1. ## Pollard p-1

Let $\displaystyle d_n = (2^{n!} - 1, m)$
Explain why $\displaystyle d_n \mid d_{n+1}$ for n = 1,2,...
Show that $\displaystyle d_n > 1$ if m has a prime factor p such that $\displaystyle (p-1) \mid n!$.

My idea is to show that $\displaystyle (2^{n!}-1,m)$ can only equal factors of m, and since $\displaystyle d_n and d_{n+1}$ have the same m in the gcd and that $\displaystyle d_n < d_{n+1}$, $\displaystyle d_n \mid d_{n+1}$.
I don't think this reasoning is rigorous.
Also, I have trouble with showing that $\displaystyle d_n > 1$ if m has a prime factor p such that $\displaystyle (p-1) \mid n!$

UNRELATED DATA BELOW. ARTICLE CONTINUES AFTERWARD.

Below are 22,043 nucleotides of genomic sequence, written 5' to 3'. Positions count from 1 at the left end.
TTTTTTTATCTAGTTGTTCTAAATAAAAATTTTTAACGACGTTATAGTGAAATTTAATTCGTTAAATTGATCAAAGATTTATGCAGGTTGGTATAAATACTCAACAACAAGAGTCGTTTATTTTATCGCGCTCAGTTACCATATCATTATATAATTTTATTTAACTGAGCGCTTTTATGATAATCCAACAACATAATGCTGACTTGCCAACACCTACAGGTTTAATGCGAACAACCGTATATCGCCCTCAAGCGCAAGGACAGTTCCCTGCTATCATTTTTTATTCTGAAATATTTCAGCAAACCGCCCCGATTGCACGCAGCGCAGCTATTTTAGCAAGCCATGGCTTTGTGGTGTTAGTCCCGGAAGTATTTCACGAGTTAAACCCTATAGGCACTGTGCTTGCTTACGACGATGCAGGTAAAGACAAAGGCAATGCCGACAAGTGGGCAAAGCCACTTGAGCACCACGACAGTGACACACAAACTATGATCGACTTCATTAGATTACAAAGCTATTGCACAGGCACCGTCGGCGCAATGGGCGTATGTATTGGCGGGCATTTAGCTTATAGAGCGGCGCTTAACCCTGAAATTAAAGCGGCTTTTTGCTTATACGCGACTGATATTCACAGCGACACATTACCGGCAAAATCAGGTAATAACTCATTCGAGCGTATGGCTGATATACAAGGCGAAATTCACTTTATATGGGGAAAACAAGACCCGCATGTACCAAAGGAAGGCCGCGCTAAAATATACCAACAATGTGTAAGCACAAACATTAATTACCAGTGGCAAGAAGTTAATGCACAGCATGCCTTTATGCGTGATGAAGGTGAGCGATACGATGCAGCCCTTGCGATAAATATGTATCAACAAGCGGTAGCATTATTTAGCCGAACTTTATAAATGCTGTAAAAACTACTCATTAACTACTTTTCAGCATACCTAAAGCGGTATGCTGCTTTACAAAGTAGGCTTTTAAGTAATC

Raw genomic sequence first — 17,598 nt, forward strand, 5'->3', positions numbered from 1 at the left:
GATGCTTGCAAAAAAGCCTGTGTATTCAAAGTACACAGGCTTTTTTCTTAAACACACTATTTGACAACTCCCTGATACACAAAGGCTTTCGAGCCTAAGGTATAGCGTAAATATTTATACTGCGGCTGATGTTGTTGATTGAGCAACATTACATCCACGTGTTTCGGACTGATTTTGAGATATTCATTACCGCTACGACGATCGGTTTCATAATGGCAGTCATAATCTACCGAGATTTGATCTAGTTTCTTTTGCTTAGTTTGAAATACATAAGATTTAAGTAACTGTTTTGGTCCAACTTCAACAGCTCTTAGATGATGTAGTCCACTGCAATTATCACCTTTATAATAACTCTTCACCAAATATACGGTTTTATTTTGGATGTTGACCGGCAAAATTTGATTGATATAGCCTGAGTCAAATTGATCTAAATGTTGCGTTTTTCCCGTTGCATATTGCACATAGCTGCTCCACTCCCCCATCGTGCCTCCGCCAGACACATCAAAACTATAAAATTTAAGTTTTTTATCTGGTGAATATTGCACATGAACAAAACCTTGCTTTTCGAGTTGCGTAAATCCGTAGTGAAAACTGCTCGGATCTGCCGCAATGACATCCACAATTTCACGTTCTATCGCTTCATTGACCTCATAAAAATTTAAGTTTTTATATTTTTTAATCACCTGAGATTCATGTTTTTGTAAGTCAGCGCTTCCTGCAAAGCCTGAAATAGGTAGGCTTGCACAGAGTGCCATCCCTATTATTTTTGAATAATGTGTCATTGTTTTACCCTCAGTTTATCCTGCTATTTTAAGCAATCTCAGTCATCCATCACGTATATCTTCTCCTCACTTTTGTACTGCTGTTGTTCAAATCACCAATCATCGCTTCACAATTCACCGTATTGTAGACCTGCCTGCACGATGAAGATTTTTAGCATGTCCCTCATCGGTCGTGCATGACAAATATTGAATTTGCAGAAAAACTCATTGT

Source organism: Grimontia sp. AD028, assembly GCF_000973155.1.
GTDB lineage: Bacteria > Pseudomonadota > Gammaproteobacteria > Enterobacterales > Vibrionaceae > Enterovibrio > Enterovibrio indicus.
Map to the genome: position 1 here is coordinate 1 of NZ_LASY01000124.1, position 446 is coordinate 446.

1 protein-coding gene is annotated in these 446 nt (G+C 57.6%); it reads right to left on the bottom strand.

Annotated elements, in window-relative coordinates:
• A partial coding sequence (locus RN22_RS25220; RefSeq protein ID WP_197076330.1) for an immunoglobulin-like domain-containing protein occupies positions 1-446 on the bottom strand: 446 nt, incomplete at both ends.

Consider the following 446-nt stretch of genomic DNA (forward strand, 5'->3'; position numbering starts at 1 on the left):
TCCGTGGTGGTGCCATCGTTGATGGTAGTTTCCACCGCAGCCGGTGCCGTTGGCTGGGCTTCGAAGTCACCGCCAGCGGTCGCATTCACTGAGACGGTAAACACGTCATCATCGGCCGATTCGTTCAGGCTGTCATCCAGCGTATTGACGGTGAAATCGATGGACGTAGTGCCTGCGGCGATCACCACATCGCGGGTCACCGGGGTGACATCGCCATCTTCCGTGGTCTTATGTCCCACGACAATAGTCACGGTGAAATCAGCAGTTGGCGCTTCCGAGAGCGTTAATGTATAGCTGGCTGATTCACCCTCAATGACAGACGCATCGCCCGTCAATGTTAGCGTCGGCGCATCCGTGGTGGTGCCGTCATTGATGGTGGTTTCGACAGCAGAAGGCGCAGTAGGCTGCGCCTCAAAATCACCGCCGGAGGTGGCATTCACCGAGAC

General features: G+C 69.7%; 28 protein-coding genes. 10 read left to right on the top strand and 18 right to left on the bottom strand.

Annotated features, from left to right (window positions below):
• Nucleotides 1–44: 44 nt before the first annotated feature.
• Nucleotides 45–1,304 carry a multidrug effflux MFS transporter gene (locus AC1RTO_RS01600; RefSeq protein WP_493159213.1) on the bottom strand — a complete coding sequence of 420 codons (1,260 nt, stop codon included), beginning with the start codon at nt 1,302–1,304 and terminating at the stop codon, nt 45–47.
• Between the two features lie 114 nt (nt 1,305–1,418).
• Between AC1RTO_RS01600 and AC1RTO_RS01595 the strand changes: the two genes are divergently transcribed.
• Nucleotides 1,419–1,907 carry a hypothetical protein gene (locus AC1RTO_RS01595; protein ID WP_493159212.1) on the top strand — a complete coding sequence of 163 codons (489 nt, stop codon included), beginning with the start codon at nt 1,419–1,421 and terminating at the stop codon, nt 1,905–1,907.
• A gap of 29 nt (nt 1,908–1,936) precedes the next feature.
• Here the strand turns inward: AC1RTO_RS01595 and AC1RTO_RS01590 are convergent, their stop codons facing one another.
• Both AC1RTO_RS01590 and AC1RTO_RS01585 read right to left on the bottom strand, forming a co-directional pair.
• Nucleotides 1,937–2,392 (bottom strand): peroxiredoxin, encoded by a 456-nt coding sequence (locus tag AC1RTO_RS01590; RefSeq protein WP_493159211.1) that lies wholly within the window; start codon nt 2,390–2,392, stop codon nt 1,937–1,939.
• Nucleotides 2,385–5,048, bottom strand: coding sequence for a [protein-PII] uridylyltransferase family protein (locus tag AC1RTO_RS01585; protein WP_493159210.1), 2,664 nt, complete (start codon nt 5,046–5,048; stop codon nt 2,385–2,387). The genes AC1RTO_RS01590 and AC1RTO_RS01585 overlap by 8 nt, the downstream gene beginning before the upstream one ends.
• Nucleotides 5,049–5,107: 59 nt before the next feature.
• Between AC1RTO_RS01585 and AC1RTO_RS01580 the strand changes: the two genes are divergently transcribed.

Thanks!

2. Notice that if m devides n, then for any positive integer a, we have $\displaystyle a^m-1\text{ devides }a^n-1$.
(1)$\displaystyle d_n$ is a common divisor of m and $\displaystyle 2^{(n+1)!}-1$,since $\displaystyle 2^{n!}-1\text{ devides }2^{(n+1)!}-1$.
thus $\displaystyle d_n\text{ divides }d_{n+1}$.
(2) if we show that p divides $\displaystyle 2^{n!}-1$, then the proposition is proved.
since p-1 divides n!, there exist positive integer k such that n!=(p-1)k.
and
$\displaystyle 2^{n!}-1=(2^{p-1}-1)(1+2^{p-1}+\cdot \cdot \cdot +2^{(k-1)(p-1)})$
combined with Fermat's theorem "$\displaystyle p\text{ divides }2^{p-1}-1$" gives "$\displaystyle p\text{ divides }2^{n!}-1$".